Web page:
Cigna Corp. agreed to buy Express Scripts Holding Co. in an about $54 billion deal that builds on the rapid transformation of the health care business as companies and consumers chafe at rising costs.
The price includes $48.75 in cash and 0.2434 shares of stock of the combined company per Express Scripts share, the companies said in a statement Thursday. The terms represent a roughly 31% premium to Express Scripts’ closing price on Wednesday, according to the statement. Cigna will assume approximately $15 billion in Express Scripts debt, which the companies said will put the total value of the deal at $69.6 billion.
Express Scripts is the largest remaining independent drug middleman. Its biggest competitors are the pharmacy-benefits management companies run by CVS Health Corp. and UnitedHealth Group Inc.
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The transaction is the latest in a series of moves by companies inside and outside the health sector to tame medical expenses. Many of the complaints about costs have focused on drugs, with criticism focused not just on pharmaceutical companies but also on the middlemen in the supply chain that oversee, distribute and dispense medications.
Pharmacy-benefits managers have come under particular pressure in recent weeks. President Donald Trump’s Council of Economic Advisers, in a report last month, criticized the companies’ market power and the opacity of their drug-price contracts. And on Wednesday, Food and Drug Administration Commissioner Scott Gottlieb took aim at what he called drug plans’ “rigged payment scheme.”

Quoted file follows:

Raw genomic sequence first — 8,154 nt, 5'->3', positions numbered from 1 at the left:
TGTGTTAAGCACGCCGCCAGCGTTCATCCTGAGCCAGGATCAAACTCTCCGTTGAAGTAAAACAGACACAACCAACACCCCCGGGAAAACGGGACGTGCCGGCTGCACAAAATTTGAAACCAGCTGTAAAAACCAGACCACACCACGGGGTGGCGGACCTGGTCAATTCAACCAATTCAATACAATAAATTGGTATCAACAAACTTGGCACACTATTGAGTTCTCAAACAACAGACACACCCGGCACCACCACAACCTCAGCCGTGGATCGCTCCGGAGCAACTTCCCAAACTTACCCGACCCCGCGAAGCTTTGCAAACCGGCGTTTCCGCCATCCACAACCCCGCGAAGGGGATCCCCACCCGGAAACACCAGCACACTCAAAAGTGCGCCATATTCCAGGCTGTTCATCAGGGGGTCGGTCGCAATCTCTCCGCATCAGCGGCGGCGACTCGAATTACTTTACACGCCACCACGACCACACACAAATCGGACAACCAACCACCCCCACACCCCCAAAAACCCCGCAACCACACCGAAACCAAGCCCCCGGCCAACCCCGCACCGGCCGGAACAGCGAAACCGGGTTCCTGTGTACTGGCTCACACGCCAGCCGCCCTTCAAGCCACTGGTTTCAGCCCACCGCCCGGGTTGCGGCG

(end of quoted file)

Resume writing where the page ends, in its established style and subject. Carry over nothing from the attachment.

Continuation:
Employers are also increasingly restless over their high health care bills. Amazon.com Inc. said earlier this year it would team with Berkshire Hathaway Inc. and JPMorgan Chase & Co. on a new venture aimed at lowering employee health costs. And large employers from Walmart Inc. to Blackstone Group LP are experimenting with ways to reduce their outlays on employee health care.
“This transaction is yet another proof of ongoing vertical integration of health care providers and payors,” said Brian Tanquilut, an analyst with Jefferies Group.
On a conference call, executives said that the deal provided a particular opportunity to help manage spending for costly medicines for cancer and other complex diseases. Management of the use of those drugs has often been split between insurers and PBMs, and the merger could make their use more efficient.
“We saw this as the, beyond a shadow of a doubt, best strategic proposition,” said David Cordani, CEO of Cigna, who will also be CEO of the combined company, on the conference call. “It is going to deliver a compelling return from a shareholder standpoint.”